International Value

Market Commentary

Period ended December 31, 2018


In US dollar terms, the MSCI World ex-USA Index was down a modest -1.5% through the first nine months of the year before falling -12.8% in Q4.  The end result was a -14.1% return for calendar year 2018, in US dollar terms.  In local currency terms, the MSCI World ex-USA finished the year -10.9%.  The dollar strengthened about 4% vs. the Euro and about 6% vs. the Sterling, and weakened about 3% vs. the Yen.  Until the most recent quarter, robust corporate earnings growth had overcome political unrest across the globe. In the fourth quarter, however, global trade tensions came to the forefront.  Markets began pricing in slowing economic growth in several major economies. At the same time, the European Central Bank implemented and spoke of future restrictive monetary policy which appears to have added to equity investor apprehension.  The forward P/E ratio for the MSCI World ex US declined from 16.0x at the beginning of the year to 12.6x at the end of the year.  The index’s median P/E since 2005 is 14.1x, so it went from well above average to comfortably below average over the course of the year. 

Fears that slowing economic growth would weaken demand – along with higher than expected production - weighed heavily on oil prices.  Brent crude closed the year at $54/barrel, down 20% from the beginning of the year ($67) and nearly 40% from its early October high ($86).  Commodity securities were among the worst-performers of the year, with the energy and materials sectors lagging the broad benchmark significantly.  Financials and industrials, also cyclical sectors, declined disproportionately.  The non-cyclical healthcare and utilities sectors performed best.  The performance dispersion and resulting valuation spread between “cyclicals” and “defensives” suggests the market views a global recession as likely.  At present, while acknowledging the uncertain economic outlook, we view the value opportunity in cyclical stocks as vastly superior to non-cyclicals.  The low price we pay for such businesses provides a margin of safety in the long run almost irrespective of near term economic growth.

Given the wide value spreads between sectors, our portfolio today looks very different from the benchmark. The portfolio also trades at a substantial valuation discount to the index, which makes us optimistic about its prospects irrespective of market direction or temperament.  The portfolio trades at 6.6x normal earnings compared to 12.4x for the MSCI World ex-USA Index, and 0.9x book value compared to 1.5x for the index.    


The Hotchkis & Wiley International Value portfolio (gross and net of management fees) underperformed the MSCI World ex-USA Index in 2018.  The strategy’s focus on valuation and its ability to invest across the market cap spectrum are two important advantages, in our view.  Both of these characteristics detracted from relative performance in 2018; however, as international value lagged international growth and small caps lagged large caps.  More than 20% of the portfolio was invested in stocks trading at a discount to book value compared to less than 12% for the index.  This group of stocks lagged the overall market by a wide margin during the year.  Conversely, the portfolio was underexposed to stocks with a price-to-book ratio above 4x, which held up much better than the overall market.  Nearly half the portfolio was invested in small and mid caps compared to about 30% for the index—this overweight also detracted from performance.  Partially offsetting these headwinds was positive stock selection in technology, REITs, healthcare, and consumer staples.  The underweight position in materials was a modest help as well.  The largest individual detractors to relative performance were WestJet Airlines, Societe Generale, Adient, Royal Mail, and Credit Suisse; the largest positive contributors were Ericsson, ARRIS International, Tokio Marine, Zurich Insurance Group, and Koninklijke Philips.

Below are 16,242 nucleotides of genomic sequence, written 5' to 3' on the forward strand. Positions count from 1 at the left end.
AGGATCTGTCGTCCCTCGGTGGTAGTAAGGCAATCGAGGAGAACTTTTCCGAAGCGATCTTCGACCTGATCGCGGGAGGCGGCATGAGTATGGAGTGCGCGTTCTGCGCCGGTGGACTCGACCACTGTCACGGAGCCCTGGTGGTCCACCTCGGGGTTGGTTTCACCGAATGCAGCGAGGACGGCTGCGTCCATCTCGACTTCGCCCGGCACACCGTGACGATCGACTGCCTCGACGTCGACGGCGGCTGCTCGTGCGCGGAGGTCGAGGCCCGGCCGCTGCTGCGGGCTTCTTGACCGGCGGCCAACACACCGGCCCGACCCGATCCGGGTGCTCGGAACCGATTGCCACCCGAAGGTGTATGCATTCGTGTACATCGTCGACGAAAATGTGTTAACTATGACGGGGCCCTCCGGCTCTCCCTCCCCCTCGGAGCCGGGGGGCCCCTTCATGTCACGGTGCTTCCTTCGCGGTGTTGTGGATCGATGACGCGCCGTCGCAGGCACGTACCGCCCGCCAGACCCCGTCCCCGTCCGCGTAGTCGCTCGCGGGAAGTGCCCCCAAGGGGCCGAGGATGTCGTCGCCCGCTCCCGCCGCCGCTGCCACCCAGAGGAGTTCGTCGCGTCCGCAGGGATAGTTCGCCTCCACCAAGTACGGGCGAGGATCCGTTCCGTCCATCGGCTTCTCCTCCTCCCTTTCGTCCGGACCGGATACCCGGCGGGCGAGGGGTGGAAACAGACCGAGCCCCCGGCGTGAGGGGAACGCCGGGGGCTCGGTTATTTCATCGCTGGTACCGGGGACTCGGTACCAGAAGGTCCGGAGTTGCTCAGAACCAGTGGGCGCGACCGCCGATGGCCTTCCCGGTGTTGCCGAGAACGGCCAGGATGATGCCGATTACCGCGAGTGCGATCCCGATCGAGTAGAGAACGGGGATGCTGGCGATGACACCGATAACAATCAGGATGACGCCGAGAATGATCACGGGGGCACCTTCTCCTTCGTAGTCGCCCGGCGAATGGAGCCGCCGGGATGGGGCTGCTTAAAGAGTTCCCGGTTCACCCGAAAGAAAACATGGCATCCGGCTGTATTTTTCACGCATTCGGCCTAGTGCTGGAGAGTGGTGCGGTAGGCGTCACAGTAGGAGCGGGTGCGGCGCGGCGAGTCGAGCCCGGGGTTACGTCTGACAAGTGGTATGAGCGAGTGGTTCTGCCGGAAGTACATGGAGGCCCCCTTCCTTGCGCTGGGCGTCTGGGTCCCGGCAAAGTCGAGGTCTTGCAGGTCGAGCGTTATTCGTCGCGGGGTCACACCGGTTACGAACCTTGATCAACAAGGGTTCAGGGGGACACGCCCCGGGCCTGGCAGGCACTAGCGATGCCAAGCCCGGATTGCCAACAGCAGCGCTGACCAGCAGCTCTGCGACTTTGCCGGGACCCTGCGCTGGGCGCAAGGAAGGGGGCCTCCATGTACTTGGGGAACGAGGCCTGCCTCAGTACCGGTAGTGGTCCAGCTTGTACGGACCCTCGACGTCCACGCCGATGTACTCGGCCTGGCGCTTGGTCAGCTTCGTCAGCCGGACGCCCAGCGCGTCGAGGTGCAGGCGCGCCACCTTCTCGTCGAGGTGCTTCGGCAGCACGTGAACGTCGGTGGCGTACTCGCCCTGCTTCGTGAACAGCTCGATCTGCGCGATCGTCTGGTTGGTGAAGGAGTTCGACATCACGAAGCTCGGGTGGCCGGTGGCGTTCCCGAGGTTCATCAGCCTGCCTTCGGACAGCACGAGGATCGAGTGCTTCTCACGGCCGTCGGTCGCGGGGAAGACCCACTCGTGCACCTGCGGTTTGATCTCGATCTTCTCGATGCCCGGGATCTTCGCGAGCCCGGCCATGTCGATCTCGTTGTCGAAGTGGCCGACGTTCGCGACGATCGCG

Credito Valtellinese is the 10th largest bank in Italy with ~$25B in assets. The majority of Italian banks are struggling with extremely high levels of non-performing loans, often with 20% - 30% of the gross loan book classified as non-performing. Credito Valtellinese initiated a rights offering with plans to accelerate the disposal of its non-performing loans. Despite the improvement in the loan book quality, Credito Valtellinese continues to trade at a very low multiple of book and normalized earnings and in-line with peers with much unhealthier loan books.

Tokio Marine is a property-casualty insurer domiciled in Japan. The company is the 3rd largest P&C insurer in its home market, as measured by net written premiums. It also has a sizeable presence in North America resulting from several acquisitions completed over the past decade. We are attracted to the sustainable earnings power of Tokio Marine’s diverse insurance operations, the excess capital on the balance sheet, and the improving governance and financial performance. Stable margins and a focus on capital efficiency should drive an expansion in return on equity and deliver better-than-expected growth in earnings and book value per share. Despite these attractive attributes, Tokio Marine shares trade at an attractive valuation relative to its book value and normal earnings power.